It is a busy time for Gautier Paulin as the most wanted rider in the FIM Motocross World Championship paddock. The French star allegedly has factory contract choices between Honda, Husqvarna and his current Monster Energy Kawasaki Racing Team; his base of employment for the past two years and since he came into the MXGP class.

Paulin’s movement has large implications for Kawasaki as the company are currently shaping their Grand Prix programme between Bud Racing (for young and European Championship-based racers), CLS (for MX2) and KRT (premier MXGP category). The brand also want to hang onto British rider Tommy Searle and it is likely the 25-year-old could move into the KRT set-up whether Paulin stays or leaves for another squad.

“I would be very surprised if he [Paulin] didn’t stay,” commented Kawasaki Motor Europe Racing Manager Steve Guttridge. “I would be surprised and disappointed actually because this team has been built around him and both the rider and the team have improved together.


“They have both pulled each other on and I would say we have the best bike we’ve ever had in MXGP. Everything fits him: the ambience of the team, the mechanics and the way to work. If he did leave then it would not be down to the bike or his potential to win or even because of the rider beside him. Like I said I would be surprised and disappointed.”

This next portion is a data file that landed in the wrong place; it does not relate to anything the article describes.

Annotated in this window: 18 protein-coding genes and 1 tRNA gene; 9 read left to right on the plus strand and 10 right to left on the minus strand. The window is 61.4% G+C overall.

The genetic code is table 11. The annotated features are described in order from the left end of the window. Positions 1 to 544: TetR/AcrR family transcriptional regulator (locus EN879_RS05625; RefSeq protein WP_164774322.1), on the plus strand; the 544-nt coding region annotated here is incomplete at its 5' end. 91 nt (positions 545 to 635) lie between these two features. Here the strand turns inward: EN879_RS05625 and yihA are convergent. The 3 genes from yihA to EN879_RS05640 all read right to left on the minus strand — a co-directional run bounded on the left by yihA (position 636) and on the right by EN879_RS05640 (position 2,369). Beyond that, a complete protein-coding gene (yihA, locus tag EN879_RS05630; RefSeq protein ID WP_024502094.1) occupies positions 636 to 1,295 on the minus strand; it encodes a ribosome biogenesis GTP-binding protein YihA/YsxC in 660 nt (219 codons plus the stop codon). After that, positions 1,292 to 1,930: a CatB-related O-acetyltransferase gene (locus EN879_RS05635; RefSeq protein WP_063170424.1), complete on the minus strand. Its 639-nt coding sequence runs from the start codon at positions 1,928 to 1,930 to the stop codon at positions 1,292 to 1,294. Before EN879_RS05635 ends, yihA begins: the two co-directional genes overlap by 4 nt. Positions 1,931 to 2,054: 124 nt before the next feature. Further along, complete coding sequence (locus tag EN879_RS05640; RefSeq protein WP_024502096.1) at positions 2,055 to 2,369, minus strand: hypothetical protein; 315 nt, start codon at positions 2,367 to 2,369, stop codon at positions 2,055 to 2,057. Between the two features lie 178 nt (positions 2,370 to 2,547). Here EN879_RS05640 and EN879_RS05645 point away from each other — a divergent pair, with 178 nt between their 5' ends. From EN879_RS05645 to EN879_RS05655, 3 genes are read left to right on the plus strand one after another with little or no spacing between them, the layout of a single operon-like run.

One of the rumours in the MXGP paddock involved Paulin heading to the AMA to race for the U.S. Kawasaki set-up next to Ryan Villopoto. Guttridge confirmed that this scenario is unlikely: for 2015 at least. “At the moment he hasn’t got an offer,” he said. “If one of our riders wants to go to the U.S. it would mean speaking with the guys there to discuss whether that option is possible. Normally it is. If Gautier raced for us in 2015 and reached a certain target then it would be possible for him to race in the U.S. in 2016. It is step-by-step. First he would have to agree to stay and then we’d have to check with the U.S. with their plans for Villopoto.”

Guttridge also remarked that KRT could possibly run a third rider as it would be a cheaper and more practical option as opposed to offer a current or new team technical support. It won’t be the most lucrative option for a new works Kawasaki racer however. “It is quite close to happening but you will end up with massive disparities in rider salaries to make it so,” he explained. “It is basic economics. If one rider uses a lot of budget and you want to use a third then that last rider will have to take a lot less.”